This is what hoteliers need to focus on to drive business

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The U.S. hotel industry is still trying to adapt to an increasingly mobile marketplace—one that is hyperfocused on online reputation management and digital marketing strategies that will drive the best return on investment. That can be hard work for an industry that is notoriously behind the times when it comes to technology and as segmented in the digital sphere as they come.

Recent research from TripAdvisor and Ipsos Mori broke down the top concerns and areas of focus for the travel sector, including hotels. The companies asked travel business owners and operators about the key industry trends that are top of mind this year. The biggest finding? Hoteliers are concerned about their online presence and how to use mobile and social media to attract their target customers.

Here are four things to know from the resulting "2018 Hospitality Sector Report:"

1. Adapt to a Growing Digital Marketplace

U.S. hoteliers are in the thick of an ever-growing digital space, but they do recognize its importance. Of those surveyed, 87 percent said that having a mobile-friendly website or app is important. Meanwhile, 71 percent of respondents said that taking bookings online is important.

Researchers note that the results complement the latest internet trends report from Mary Meeker, a partner with venture capital company Kleiner Perkins Caufield & Byers, which found that consumers are increasing their mobile and internet usage faster than advertising dollars can keep pace, opening up a $7-billion mobile advertising opportunity for businesses.

Hotelier Tip: Do a better job conversing with customers on social media and make sure your website stands out—thinking mobile first to satisfy Google algorithms—in order to drive online bookings.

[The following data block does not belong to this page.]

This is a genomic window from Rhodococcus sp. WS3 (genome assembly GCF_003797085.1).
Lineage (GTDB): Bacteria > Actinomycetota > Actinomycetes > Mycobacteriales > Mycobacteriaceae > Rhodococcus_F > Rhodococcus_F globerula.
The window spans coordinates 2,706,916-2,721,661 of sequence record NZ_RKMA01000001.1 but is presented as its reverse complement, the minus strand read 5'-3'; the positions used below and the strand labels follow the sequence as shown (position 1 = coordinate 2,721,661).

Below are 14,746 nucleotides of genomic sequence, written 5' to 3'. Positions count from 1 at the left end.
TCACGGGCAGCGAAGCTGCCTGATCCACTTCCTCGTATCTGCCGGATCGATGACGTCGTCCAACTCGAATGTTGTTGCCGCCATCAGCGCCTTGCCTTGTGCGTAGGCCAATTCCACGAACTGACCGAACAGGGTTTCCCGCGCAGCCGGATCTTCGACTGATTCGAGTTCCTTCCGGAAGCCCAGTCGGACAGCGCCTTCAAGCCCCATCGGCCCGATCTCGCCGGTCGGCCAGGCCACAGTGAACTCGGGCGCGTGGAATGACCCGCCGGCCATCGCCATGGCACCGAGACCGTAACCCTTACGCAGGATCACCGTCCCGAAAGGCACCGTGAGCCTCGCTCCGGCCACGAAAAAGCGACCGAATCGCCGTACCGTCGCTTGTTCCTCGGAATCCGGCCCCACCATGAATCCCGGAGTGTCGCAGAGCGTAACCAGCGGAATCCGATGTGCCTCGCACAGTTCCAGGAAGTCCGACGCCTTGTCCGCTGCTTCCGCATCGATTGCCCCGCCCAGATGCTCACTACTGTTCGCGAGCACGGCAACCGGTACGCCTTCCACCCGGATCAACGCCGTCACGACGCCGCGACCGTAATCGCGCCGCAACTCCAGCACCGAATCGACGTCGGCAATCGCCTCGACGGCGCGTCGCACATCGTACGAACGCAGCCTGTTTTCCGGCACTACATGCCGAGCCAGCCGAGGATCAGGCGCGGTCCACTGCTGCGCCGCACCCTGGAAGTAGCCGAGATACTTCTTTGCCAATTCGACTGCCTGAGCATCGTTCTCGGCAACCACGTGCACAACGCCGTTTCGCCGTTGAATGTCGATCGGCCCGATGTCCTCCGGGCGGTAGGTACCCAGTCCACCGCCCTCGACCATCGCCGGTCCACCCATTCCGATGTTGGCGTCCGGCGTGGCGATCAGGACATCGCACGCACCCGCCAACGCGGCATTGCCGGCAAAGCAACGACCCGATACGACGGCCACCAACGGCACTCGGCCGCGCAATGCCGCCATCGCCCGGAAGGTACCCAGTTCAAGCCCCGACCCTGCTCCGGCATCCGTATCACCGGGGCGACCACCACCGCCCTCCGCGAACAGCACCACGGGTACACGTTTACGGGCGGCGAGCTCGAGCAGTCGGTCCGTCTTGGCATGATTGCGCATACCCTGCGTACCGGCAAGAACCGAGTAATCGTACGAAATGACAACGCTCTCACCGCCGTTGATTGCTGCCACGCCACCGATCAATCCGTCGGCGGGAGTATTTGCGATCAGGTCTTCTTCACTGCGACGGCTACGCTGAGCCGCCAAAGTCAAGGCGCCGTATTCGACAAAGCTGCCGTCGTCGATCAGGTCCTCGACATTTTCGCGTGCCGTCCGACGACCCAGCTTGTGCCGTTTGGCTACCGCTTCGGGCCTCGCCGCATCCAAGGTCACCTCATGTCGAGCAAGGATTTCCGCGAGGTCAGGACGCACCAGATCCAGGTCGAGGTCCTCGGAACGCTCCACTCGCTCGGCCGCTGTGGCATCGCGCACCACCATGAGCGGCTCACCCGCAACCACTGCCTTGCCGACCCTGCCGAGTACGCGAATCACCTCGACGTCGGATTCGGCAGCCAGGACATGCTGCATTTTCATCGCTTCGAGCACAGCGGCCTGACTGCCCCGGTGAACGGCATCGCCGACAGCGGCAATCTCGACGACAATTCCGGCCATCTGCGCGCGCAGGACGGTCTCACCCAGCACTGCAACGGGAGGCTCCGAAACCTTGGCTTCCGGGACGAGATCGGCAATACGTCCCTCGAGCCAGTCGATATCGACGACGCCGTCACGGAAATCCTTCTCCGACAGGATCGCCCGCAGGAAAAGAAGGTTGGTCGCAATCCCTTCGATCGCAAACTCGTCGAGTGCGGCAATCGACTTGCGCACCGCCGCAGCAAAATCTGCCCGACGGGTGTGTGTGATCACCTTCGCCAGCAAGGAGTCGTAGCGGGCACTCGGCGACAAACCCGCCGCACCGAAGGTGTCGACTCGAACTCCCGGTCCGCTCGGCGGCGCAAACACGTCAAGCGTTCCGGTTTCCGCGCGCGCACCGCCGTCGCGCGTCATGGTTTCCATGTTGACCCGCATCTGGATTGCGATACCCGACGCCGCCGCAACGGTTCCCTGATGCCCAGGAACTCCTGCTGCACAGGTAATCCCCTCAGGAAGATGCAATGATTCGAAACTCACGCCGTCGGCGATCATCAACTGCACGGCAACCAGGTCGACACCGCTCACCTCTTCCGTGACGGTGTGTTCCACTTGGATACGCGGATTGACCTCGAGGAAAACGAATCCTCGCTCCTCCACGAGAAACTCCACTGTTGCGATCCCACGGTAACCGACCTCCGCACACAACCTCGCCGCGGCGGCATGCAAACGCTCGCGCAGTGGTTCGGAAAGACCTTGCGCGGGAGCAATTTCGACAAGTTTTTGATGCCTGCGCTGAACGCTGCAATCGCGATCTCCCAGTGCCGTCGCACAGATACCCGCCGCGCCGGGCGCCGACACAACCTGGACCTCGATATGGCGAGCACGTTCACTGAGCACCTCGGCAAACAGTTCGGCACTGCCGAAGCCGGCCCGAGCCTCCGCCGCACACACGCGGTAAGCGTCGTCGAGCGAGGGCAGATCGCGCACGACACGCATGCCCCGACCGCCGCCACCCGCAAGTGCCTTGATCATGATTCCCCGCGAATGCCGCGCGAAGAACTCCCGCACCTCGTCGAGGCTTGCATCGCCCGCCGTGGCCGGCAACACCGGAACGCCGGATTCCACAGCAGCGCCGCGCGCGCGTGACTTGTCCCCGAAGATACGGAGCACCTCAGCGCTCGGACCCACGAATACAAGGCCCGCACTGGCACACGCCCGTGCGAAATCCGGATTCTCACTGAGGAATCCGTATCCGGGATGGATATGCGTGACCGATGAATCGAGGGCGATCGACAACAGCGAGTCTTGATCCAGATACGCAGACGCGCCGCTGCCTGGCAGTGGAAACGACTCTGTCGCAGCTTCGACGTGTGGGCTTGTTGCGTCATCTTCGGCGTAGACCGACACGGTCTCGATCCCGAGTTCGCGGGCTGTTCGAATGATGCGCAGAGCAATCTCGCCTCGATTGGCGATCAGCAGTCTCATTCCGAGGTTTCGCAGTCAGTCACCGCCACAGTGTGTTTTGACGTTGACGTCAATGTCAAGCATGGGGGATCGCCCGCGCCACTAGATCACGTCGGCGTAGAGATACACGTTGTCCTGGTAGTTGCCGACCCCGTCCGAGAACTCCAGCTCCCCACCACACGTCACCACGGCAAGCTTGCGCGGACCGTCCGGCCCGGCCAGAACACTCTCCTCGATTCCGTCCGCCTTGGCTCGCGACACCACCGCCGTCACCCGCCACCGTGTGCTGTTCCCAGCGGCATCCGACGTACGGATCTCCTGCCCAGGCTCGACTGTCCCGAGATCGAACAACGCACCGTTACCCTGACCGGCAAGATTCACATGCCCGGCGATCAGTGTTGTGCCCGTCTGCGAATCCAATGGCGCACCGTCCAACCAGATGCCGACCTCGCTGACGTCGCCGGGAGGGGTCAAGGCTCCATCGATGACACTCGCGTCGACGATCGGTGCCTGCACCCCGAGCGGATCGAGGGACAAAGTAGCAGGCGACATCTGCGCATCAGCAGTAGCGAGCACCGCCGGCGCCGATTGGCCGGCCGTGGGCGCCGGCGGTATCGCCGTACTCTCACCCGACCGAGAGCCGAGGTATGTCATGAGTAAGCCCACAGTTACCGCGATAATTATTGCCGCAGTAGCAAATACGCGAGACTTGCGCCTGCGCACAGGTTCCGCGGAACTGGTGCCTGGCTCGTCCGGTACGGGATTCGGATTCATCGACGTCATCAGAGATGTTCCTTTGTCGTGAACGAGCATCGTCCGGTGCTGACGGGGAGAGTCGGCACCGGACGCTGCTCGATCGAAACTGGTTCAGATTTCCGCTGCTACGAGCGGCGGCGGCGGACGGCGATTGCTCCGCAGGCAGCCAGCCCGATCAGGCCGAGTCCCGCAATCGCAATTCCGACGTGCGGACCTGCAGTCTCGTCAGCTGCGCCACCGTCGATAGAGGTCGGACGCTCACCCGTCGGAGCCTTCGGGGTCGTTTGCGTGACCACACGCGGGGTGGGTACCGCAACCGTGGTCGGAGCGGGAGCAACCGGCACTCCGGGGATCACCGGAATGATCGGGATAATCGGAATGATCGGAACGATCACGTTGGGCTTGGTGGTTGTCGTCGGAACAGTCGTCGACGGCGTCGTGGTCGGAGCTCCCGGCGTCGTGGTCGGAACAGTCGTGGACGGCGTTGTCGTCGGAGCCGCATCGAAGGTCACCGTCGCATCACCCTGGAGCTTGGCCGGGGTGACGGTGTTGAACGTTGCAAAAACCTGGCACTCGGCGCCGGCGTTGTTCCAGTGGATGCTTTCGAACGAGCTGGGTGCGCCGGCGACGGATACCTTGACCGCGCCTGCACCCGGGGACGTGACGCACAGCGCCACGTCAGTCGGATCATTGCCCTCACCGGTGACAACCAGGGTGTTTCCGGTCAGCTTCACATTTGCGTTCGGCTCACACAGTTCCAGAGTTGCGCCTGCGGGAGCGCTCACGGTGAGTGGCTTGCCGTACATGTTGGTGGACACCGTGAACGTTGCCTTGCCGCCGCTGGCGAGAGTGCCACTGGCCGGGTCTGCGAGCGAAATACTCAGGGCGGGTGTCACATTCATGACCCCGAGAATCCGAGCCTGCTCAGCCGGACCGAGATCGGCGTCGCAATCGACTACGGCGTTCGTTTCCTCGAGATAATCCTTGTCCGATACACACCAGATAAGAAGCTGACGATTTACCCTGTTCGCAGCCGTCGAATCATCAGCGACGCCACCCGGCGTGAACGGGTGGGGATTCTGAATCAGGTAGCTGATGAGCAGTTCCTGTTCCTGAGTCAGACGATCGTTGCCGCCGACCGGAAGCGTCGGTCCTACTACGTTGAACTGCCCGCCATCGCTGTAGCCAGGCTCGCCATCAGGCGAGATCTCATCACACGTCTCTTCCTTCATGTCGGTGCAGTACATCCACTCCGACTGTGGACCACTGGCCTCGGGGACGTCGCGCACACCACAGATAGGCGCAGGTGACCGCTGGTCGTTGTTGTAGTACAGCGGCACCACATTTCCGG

2. Online Reputation is Critical

It’s no surprise survey respondents answered that maintaining a positive reputation online is key to success. Of those surveyed, almost all (97 percent) said online reputation management was important to their business, and 98 percent said online reviews were important. Additionally, the vast majority (92 percent) said social presence was important to their business.

Hotelier Tip: Yes, online reviews are important—but equally important is whether you are responding to reviews. For example, hoteliers who respond to online reviews receive 12 percent more reviews and their ratings increase an average of 0.12 stars, according to recent research. So, don’t leave a review unanswered—positive, negative or neutral.


3. Choosing the Right Channels Still Key

U.S. hoteliers understand that staying ahead of online marketing opportunities continues to be imperative, with 89 percent saying it’s important to keep up with online marketing. Additionally, 80 percent of respondents said that working with the right online marketing service is important.

Hotelier Tip: Search-engine optimization might be old hat, but if you haven’t seriously thought about it lately, you’re already behind the curve and you’re probably sending bookings to the competition. Likewise, if you aren’t using marketing analytics, then how can you ever realize opportunities? It’s true that digital marketing is a huge expense, but a good strategy needs to be in every hotelier’s toolkit—so here are three tips to increase the ROI in today’s digital world.


4. Top Areas of Focus

There are three areas that U.S. hoteliers are focusing on this year. Is it time you focus on them, too?

  1. Customer service and retention: 27 percent
  2. Staffing: 25 percent
  3. Marketing efforts: 20 percent

Hotelier Tip: Labor issues have been and continue to be a top concern for the industry, and they make for a challenging time to operate a hotel in the U.S. right now, especially when guest loyalty is changing. Start small. Focus on one area of your staff, such as your front desk, and inspire them to focus on customer service. Your team is the face of your hotel, and it can make or break guest loyalty and retention. Encourage team members to get their names in TripAdvisor reviews—in a good way. After all, to ignore TripAdvisor is to ignore its economic impact.